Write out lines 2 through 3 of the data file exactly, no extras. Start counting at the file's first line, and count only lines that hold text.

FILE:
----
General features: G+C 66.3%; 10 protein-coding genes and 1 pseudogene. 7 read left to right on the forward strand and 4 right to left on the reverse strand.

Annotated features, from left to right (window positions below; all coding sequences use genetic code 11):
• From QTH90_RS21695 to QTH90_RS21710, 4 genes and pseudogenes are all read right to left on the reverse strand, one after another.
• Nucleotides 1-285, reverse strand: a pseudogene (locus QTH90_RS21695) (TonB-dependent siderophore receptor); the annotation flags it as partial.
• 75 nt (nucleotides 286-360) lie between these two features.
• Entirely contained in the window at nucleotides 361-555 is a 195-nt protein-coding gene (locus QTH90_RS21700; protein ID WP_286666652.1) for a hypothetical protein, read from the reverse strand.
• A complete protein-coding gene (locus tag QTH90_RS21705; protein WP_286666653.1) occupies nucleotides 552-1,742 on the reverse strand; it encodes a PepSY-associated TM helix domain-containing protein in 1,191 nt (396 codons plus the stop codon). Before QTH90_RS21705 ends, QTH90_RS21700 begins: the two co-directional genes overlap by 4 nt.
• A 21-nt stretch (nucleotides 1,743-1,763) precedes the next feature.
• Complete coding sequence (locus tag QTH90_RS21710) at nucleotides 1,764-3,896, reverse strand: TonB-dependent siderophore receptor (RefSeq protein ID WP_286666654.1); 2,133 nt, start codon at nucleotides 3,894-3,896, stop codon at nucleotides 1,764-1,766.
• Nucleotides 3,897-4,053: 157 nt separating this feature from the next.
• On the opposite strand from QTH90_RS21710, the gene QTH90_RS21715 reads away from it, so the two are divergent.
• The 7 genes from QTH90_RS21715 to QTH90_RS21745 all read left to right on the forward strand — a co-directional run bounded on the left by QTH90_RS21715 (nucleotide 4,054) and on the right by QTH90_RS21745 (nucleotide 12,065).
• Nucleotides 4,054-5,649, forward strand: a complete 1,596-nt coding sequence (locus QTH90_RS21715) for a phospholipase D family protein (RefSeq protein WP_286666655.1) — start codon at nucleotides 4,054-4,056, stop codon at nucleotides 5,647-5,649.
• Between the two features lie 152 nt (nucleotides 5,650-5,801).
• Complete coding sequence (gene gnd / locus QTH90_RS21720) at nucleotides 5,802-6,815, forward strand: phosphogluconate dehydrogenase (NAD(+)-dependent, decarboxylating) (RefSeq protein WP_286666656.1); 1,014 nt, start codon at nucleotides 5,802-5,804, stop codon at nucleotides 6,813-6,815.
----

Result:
Annotated features, from left to right (window positions below; all coding sequences use genetic code 11):
• From QTH90_RS21695 to QTH90_RS21710, 4 genes and pseudogenes are all read right to left on the reverse strand, one after another.